|Intercommunality||Association of Plaine Valley communes|
|• Mayor (2008–2014)||Antoine Quirin|
|• Land1||3.54 km2 (1.37 sq mi)|
|• Population2 density||45/km2 (120/sq mi)|
|INSEE/Postal code||88373 / 88110|
|Elevation||405–744 m (1,329–2,441 ft)|
1 French Land Register data, which excludes lakes, ponds, glaciers > 1 km² (0.386 sq mi or 247 acres) and river estuaries.2 Population without double counting: residents of multiple communes (e.g., students and military personnel) only counted once.
Inhabitants are called Raonnais.
Raon-sur-Plaine is positioned in the Celles Valley, 3 kilometres (2 mi) to the west of the highest point of the North Vosges Mountains, the Donon Peak. The valley is a classic V shaped one, followed by the River Plaine which here follows a relatively indirect course.
Sited at an average altitude of 430 meters, the little village is surrounded by a number of hills, such as the Hazelle and the Charaille, and contains several mountain streams such as the Goudiot streams.
The vegetation is dominated by conifer forests which historically have been a source of wealth.
The climate is 'continental' which means, by the standards of central France, cold winters, but warm summers, supported by relatively high levels of precipitation.
The layout of the village is broadly linear, set along the route of a former main road linking Lorraine with Strasbourg in Alsace. The road was 'declassified' after 1972, by when alternative routes to the north and south had been upgraded.
The confined nature of the valley and the mountainous terraine enforce a compact layout for the village itself. The mountain topography also enforces a collaborative approach to agriculture: it is no coincidence that the mayor since 2001 has been a member of the (by Anglo-American criteria) pragmatic French Communist Party.
It is believed that Celts, Gauls and Romans inhabited the valley long before the arrival of Christian monks. Records indicate that around 640 St Gondelbert founded the Benedictine monastery at Senones. The monks rapidly cleared the valley sufficiently to extend the settled land beyond Raon as far as Mount Donon, also including Lake Maix and the valley of the Bruche. The extent of this settlement approximately defines the territory that centuries later became the Principality of Salm-Salm after the settlement of 1751.
From the eighth century, the abbey took to inviting chosen "devout" and powerful individuals (les "voués") nominated by the powerful Bishops of Metz, to attend to defending its lands. This the first time one comes across mention of the name Salm in connection with the territory. Towards the end of the eleventh century the territory acquired a more assertive protector in the form of Count Herman II. Arriving at the abbey as its protector, he managed to take over its temporal powers by a sort of coup d'état. However, the next year the marriage of Herman's daughter, Christine of Salm signalled the dividing of the county between Herman's son, Henry and Christine who through her marriage transferred that part of the territory on the other side of the Plaine River to what would become a separate branch of the family. A new village grew up on the opposite bank of the river in the form of Raon-lès-Leau which now, thanks to events in the second half of the nineteenth century, is not even in the same département as Raon-sur-Plaine.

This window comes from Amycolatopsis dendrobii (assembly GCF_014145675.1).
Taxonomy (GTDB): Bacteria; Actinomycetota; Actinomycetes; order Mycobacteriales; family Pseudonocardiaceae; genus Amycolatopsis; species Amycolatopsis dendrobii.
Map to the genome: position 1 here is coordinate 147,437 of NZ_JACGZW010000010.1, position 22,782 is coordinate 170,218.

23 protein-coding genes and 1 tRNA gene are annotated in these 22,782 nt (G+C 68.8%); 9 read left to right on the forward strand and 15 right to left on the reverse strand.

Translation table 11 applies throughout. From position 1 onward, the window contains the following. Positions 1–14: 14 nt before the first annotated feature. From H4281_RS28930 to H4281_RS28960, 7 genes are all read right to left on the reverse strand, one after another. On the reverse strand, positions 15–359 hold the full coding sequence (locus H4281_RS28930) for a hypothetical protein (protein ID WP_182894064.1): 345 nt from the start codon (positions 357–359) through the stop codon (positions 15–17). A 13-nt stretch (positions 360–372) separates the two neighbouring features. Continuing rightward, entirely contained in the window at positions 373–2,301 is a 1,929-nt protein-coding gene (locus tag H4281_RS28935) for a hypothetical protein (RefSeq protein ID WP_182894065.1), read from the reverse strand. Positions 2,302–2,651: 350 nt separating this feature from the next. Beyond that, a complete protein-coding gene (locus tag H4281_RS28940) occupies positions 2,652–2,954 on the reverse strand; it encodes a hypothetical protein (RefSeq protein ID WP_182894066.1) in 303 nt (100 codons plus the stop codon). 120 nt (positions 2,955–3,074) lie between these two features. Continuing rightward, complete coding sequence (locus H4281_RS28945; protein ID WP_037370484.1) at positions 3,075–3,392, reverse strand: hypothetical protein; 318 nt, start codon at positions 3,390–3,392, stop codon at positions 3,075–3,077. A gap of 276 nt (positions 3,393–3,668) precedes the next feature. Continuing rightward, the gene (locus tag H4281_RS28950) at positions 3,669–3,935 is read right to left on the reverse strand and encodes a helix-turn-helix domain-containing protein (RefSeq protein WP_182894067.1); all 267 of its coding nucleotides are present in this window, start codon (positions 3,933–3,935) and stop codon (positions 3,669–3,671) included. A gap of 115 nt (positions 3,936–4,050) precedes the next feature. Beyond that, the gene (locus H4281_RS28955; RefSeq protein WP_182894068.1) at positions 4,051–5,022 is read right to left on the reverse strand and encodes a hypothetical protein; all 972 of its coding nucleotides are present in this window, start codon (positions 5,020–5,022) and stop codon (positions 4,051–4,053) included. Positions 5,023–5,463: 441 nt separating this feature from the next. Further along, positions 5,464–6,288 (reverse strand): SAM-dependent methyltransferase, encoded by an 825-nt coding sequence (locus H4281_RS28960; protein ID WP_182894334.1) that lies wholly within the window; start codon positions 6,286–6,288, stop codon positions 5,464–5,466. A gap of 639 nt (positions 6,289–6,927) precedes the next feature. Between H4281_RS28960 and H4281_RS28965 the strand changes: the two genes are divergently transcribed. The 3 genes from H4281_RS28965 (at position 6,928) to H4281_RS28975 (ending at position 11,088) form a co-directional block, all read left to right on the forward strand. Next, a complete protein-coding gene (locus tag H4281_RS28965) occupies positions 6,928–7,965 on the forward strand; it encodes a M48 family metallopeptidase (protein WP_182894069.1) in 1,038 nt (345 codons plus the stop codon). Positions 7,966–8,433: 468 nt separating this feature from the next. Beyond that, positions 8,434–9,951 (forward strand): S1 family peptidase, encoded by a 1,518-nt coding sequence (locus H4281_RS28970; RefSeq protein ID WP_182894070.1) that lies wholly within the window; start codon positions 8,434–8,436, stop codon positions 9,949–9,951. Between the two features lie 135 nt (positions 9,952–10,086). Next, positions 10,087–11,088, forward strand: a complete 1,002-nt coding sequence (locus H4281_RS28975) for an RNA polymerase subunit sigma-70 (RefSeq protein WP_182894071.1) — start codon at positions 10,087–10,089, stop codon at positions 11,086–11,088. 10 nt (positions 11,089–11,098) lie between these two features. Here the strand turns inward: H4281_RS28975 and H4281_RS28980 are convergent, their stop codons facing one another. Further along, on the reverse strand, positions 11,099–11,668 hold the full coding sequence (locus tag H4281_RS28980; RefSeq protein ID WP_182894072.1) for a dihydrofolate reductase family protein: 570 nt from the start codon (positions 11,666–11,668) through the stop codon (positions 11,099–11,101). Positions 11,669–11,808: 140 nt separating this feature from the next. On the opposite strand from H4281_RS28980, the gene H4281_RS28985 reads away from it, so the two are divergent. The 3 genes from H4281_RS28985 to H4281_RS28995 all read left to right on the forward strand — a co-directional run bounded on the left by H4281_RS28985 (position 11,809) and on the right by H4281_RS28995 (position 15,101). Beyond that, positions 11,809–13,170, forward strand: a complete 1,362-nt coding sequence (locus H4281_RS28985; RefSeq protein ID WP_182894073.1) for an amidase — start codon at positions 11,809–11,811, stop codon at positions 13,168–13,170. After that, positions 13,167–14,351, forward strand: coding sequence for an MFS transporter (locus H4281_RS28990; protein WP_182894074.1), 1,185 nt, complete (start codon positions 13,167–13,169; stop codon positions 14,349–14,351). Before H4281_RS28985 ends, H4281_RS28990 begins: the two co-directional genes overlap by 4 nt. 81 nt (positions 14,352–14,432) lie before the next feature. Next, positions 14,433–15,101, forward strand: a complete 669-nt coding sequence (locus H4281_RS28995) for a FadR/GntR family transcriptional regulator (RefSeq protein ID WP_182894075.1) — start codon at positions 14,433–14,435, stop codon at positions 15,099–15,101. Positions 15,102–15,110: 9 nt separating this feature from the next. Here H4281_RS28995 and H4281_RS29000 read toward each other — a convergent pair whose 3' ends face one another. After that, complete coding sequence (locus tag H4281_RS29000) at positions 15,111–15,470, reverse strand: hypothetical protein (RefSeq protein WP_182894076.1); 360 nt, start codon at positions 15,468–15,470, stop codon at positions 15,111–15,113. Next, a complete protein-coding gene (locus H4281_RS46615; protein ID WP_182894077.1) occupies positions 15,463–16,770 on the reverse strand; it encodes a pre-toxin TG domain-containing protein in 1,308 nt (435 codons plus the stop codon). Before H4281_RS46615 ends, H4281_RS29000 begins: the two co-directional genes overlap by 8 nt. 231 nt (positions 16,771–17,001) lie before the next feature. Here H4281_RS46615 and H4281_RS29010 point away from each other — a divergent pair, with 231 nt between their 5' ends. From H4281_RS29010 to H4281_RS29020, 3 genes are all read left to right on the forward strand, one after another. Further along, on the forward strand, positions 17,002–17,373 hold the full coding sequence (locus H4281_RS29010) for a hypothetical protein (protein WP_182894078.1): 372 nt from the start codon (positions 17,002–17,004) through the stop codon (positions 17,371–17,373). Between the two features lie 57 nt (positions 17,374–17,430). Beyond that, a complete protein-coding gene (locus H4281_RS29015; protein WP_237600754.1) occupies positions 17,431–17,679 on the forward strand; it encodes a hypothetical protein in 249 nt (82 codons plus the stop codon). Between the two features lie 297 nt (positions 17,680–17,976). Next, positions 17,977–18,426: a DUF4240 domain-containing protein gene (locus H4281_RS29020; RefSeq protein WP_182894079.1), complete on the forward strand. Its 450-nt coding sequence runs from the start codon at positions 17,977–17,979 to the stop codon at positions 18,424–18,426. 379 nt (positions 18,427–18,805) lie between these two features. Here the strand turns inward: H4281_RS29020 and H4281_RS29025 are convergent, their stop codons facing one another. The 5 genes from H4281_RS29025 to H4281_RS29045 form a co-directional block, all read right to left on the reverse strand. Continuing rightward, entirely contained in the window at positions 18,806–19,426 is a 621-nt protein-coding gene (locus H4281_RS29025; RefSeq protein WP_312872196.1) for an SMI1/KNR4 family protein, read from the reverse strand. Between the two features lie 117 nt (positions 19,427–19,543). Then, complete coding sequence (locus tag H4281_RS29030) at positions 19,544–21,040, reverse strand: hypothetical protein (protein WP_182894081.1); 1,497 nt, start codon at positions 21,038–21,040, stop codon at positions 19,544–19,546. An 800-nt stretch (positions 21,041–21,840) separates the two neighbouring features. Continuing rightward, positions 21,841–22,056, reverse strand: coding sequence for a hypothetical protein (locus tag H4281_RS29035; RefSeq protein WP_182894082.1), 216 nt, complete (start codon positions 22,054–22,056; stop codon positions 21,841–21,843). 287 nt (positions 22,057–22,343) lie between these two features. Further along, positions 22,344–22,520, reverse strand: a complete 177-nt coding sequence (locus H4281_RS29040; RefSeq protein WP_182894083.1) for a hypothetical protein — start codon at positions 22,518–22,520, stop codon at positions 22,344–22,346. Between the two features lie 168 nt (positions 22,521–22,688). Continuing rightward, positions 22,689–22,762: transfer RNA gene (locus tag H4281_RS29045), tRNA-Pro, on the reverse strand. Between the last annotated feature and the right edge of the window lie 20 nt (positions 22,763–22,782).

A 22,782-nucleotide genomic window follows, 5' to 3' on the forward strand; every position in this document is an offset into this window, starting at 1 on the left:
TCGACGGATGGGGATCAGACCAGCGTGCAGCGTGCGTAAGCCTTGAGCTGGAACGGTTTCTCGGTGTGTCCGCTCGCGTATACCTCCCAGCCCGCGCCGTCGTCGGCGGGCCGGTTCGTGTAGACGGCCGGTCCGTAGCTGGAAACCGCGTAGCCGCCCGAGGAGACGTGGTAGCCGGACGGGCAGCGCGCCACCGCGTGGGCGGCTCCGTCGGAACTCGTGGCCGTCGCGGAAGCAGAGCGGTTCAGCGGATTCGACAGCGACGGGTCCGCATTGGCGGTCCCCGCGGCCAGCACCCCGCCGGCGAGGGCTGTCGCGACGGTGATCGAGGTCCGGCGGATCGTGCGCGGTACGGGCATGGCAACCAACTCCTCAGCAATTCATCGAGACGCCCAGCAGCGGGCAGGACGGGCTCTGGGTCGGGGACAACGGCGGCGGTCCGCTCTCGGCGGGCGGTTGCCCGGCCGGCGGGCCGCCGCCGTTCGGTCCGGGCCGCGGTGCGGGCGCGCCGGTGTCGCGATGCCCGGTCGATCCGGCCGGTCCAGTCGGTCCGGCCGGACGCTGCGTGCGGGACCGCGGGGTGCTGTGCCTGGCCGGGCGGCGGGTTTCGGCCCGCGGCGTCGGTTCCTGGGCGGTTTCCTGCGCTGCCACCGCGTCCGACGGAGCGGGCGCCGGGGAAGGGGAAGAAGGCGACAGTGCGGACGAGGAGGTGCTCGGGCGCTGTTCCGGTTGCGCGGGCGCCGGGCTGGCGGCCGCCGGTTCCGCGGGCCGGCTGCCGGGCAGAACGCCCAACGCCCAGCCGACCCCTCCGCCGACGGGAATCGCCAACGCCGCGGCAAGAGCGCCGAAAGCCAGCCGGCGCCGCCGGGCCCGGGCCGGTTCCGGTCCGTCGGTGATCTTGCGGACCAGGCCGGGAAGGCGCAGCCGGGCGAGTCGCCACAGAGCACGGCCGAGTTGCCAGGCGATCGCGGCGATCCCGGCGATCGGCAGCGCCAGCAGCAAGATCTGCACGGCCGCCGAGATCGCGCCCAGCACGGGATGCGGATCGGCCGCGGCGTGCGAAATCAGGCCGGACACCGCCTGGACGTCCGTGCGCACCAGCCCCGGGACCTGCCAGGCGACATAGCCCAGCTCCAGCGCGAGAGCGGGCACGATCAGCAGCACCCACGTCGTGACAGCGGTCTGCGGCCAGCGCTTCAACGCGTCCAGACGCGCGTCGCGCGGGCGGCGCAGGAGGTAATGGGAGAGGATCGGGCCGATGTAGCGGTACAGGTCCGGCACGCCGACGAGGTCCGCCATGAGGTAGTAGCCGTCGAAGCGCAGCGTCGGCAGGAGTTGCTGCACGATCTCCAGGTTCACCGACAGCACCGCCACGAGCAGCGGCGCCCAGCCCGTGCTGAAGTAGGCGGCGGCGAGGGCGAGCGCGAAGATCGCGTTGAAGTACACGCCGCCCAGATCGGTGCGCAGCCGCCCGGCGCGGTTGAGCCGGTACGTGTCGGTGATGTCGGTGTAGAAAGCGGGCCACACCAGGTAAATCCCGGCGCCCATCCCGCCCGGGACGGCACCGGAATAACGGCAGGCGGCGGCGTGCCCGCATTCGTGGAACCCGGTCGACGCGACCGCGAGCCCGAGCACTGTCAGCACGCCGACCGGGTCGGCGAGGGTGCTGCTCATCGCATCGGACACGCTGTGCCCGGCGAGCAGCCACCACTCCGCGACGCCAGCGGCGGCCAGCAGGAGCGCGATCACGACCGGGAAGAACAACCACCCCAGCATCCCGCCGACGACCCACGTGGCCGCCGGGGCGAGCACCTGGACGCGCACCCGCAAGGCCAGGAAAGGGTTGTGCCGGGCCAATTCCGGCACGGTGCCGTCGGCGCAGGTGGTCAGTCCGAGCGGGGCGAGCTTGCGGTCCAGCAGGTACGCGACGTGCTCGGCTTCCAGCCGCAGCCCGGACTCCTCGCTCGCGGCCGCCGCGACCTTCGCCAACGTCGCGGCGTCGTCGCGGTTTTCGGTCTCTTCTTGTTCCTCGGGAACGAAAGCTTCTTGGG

Through and beyond the later medieval period, the history of the villages in the valley dominated by Celles-sur-Plaine was effectively the history of Salm-Salm. After the French revolution the territory was 'voluntarily' attached to France after the revolutionary army blocked the valley and the inhabitants ran out of food. Under the revolutionary settlement, Raon-sur-Plaine found itself in the canton of Allarmont. Under Napoleon I the administrative map of France was extensively reworked and in 1805 Raon was incorporated into the commune of Schirmeck, which at this stage was still part of the Vosges département.
In 1871, following the defeat at Sedan, the village was scheduled for annexation to Prussia. However, there followed a desperate renegotiation by the French government which was keen to retain territorial control of the route of a private railway line at Avricourt. In return Germany received approximately 14 square kilometres of the 18 square kilometres of forest surrounding Raon-sur-Plaine and, across the river, Raon-lès-Leau. Opinions vary as to which nation state, in the event, benefitted from this last minute reworking of the Treaty of Frankfurt, but for the villagers of Raon-sur-Plaine, deprived of most of its rich forest, the deal was a poor one. Local discontent was perpetuated after 1919 and 1945 when France found itself on the winning side in two successive wars against Germany, but Paris decided not to restore the regional frontiers that had been cut by the outcome of the Franco-Prussian war. Most of the woodland which before 1871 belonged to Raon-sur-Plaine in Lorraine therefore remains, since that date, controlled from Grandfontaine in Alsace.